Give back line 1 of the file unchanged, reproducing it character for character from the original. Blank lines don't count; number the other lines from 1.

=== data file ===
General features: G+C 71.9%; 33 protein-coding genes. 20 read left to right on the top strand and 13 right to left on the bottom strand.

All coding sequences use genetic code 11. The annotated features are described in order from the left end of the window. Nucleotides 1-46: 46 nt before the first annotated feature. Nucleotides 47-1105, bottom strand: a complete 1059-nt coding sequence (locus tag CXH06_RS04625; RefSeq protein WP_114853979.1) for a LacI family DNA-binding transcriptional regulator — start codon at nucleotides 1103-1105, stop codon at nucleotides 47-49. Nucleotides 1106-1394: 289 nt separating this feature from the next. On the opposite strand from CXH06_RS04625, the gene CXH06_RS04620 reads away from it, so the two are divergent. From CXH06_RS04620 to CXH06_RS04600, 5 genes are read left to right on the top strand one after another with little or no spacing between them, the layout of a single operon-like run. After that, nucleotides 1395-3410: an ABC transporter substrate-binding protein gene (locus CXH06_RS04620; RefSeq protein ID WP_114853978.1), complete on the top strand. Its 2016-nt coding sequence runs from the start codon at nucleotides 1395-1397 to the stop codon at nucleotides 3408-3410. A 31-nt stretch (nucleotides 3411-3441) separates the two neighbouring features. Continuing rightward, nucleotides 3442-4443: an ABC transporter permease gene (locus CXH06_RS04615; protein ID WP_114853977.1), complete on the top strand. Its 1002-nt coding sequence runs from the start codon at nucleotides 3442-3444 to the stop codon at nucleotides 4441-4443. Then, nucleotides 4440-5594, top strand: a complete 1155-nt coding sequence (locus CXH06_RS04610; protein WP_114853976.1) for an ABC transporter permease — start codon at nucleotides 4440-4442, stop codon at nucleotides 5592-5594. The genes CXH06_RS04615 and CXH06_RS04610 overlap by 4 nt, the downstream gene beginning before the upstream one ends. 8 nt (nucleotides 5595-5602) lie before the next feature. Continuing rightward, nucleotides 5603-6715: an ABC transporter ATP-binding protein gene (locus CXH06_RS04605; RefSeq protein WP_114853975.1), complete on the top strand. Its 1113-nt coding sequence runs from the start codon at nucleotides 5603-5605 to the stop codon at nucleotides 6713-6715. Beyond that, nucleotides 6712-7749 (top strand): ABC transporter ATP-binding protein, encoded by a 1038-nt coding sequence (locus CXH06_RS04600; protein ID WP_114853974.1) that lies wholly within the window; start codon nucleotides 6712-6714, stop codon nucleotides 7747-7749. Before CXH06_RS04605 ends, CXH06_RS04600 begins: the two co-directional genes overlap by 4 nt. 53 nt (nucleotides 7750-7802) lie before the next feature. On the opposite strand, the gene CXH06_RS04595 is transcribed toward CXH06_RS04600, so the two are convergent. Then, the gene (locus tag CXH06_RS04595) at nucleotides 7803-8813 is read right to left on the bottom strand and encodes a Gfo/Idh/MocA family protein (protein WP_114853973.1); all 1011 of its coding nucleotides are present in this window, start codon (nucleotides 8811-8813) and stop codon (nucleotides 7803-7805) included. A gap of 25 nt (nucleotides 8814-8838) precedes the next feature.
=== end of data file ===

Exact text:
General features: G+C 71.9%; 33 protein-coding genes. 20 read left to right on the top strand and 13 right to left on the bottom strand.